There is certainly little fear that an older carpet will wear out in a few years. "A 120-year-old Bidjar is so well made and heavy that it will last for another 120 years," says Jo Kris, director of the Oriental rug department at Skinners, a Boston-based auction house. But if the thought of the kids and pets cavorting on a $15,000 carpet sounds too risky, auction house experts say that good-quality old rugs with some damage or repair work can, with luck, be found for as little as $1,500. Be aware, though, that damage, even if it has been repaired, can precipitously decrease an old decorative rug's market price, even though its history and origins may be of value to the owner.

Which brings us to collectible rugs. For the incipient rug collector, small tribal rugs, such as bag faces--which are rugs made into bags--can still be found at auction for as little as $300 to $600 and make an excellent launching point into the world of rug collecting. Kareem Abdul-Jabbar advises: "Start small, especially with the older pieces. Buy a little rug with a verifiable pedigree. Live with it for a while, get to see a lot of rugs. A visit to the [New York] Metropolitan Museum of Art, for instance, is advised. Then expand."

Abdul-Jabbar speaks from experience. When he began collecting, he was making millions, and therefore had a large budget. "It was dangerous," he recalls, admitting that he made the mistake many beginning collectors make--buying everything in sight and then, when one knows more, understanding that one could have done better.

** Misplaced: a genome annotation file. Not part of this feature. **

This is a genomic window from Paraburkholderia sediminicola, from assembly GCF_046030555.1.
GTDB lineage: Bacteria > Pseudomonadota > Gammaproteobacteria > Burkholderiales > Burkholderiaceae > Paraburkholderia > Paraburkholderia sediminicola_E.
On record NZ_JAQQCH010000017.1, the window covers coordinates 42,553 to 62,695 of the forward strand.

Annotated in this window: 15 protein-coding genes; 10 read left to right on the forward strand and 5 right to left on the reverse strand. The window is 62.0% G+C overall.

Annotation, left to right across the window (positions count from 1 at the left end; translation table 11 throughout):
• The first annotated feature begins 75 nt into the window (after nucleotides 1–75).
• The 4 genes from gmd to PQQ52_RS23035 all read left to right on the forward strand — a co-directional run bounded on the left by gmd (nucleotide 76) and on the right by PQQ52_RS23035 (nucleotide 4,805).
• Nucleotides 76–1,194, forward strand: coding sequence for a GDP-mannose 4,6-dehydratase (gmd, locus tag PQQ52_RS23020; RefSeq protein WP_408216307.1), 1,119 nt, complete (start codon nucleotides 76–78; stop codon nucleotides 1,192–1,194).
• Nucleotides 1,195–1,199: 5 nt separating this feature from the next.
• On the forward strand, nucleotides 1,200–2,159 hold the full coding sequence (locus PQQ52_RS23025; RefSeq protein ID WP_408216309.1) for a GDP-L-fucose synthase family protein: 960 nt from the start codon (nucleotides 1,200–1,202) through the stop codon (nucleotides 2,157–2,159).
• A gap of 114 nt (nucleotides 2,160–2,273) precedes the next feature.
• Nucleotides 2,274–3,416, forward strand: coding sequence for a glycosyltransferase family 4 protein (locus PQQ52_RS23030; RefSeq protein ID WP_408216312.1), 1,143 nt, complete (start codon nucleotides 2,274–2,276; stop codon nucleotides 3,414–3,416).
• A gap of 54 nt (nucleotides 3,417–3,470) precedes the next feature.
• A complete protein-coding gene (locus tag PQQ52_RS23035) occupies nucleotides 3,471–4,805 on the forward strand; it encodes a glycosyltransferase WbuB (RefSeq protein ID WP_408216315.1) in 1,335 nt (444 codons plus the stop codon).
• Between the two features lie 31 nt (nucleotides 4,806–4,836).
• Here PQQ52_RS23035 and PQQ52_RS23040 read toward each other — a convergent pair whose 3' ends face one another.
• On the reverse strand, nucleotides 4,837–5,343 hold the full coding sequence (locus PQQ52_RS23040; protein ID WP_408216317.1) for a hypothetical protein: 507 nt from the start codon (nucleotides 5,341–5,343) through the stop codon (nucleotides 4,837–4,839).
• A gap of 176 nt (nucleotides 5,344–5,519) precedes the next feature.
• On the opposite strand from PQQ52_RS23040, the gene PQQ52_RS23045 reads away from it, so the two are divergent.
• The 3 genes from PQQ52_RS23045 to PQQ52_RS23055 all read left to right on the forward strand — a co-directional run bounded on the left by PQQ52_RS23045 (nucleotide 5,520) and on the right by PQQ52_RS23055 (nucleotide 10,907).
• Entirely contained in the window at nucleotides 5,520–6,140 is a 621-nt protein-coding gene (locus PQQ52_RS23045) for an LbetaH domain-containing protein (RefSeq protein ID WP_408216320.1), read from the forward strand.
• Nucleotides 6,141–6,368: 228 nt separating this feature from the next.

In addition to the fine art museums, The Textile Museum in Washington, D.C., specializes in rugs and is based on the turn-of-the-century collection of rug aficionado George Hewitt Myers. It also has regional chapters of members, most of whom are rug collectors. (Contact: The Textile Museum, 2320 S Street NW, Washington, D.C. 20008.)

Whatever price range you pick, choosing an Oriental rug or carpet is still a daunting task. "As with a car, you should do your homework," advises Ffrench. "Visit auctions, dealers, educate your eye so you get to understand what you like." Moreover, notes Portland, Oregon-based Oriental rug dealer James Opie, "you should shop for a [rug] dealer as assiduously as for the rug itself." Dealers who are communicative, willing to answer questions and are not on the "hard sell" are best, says Opie, who is the author of Tribal Rugs. Christie's Ffrench adds, "A well-established dealer who has been in business for years has a reputation to maintain, so he or she may be the best source for a first-time buyer." But there is no substitute for looking at, touching and ultimately owning one's own Oriental rug. As Opie observes, "You learn more from one rug that you own than from 25 you might read about."

A range of elements, from aesthetic to technical, determines the ultimate value of a rug. The quality of the weaving, the materials it is made of, the dyes--whether natural or synthetic--and, ultimately, the design and its execution are all important, as is a rug's physical condition. A high knot count is not necessarily a sign of good quality. The knot count in a poor-quality Tabriz, for example, would probably be considerably higher than that of a Heriz. "A rug has to be judged against its own type," notes Ffrench. "The grade of wool, for instance, in a Turkoman cannot be judged against that of a Tabriz."